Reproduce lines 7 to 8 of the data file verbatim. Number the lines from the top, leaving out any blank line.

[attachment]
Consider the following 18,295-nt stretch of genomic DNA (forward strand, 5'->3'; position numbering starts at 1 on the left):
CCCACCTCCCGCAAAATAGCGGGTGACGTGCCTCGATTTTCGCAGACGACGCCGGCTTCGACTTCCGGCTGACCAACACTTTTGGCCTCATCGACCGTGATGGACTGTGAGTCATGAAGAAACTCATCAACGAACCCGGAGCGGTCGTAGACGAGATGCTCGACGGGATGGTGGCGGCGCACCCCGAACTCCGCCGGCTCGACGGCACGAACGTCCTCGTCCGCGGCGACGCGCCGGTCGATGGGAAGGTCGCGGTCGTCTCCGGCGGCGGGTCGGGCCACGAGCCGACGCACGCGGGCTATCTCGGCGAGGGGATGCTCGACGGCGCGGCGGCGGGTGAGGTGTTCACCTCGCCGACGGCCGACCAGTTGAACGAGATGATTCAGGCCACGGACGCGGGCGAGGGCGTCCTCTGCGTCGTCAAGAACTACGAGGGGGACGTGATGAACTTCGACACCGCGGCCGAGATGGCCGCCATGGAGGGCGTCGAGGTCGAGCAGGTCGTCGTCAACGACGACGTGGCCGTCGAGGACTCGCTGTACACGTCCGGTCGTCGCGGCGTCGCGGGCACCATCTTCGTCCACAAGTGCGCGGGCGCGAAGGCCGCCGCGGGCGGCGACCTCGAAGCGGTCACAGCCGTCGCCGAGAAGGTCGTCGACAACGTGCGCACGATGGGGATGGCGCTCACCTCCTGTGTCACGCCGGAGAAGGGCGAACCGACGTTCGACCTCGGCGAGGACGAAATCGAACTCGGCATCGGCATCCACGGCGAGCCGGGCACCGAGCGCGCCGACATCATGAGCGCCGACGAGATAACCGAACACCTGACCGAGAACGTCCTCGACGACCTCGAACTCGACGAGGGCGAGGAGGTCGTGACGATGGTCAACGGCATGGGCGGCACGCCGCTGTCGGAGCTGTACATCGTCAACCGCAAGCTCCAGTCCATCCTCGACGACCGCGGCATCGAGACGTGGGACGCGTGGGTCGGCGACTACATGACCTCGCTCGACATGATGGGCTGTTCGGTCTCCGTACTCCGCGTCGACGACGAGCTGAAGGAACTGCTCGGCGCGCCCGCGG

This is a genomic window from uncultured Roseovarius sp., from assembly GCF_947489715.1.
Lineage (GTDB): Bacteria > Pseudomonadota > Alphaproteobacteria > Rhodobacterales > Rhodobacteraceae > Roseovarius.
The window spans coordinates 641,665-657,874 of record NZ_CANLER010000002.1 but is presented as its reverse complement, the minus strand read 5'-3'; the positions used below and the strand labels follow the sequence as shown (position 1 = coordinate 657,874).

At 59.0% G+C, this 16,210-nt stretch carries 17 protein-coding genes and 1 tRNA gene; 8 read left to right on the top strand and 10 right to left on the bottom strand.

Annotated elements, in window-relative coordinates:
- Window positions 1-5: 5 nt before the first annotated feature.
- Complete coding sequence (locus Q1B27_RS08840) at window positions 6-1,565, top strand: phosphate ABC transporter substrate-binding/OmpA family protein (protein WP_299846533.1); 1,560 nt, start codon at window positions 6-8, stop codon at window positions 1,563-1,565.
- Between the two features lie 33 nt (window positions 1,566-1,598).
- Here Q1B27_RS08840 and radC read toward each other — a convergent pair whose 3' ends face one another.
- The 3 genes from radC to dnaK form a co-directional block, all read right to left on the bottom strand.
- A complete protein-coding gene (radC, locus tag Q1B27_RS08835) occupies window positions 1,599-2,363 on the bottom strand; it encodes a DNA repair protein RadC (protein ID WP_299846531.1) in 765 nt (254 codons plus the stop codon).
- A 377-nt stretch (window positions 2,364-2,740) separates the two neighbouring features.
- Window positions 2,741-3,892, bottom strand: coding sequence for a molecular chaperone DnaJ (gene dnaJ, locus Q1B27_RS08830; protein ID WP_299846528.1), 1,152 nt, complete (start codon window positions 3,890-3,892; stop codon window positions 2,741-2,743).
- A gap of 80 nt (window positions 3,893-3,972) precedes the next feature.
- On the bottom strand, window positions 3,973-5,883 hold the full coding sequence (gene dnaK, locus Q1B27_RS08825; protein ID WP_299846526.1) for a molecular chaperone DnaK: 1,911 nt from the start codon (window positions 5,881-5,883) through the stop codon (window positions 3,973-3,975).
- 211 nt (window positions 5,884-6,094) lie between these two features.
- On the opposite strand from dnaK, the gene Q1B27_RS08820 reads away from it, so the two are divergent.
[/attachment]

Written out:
Annotated elements, in window-relative coordinates:
- Window positions 1-5: 5 nt before the first annotated feature.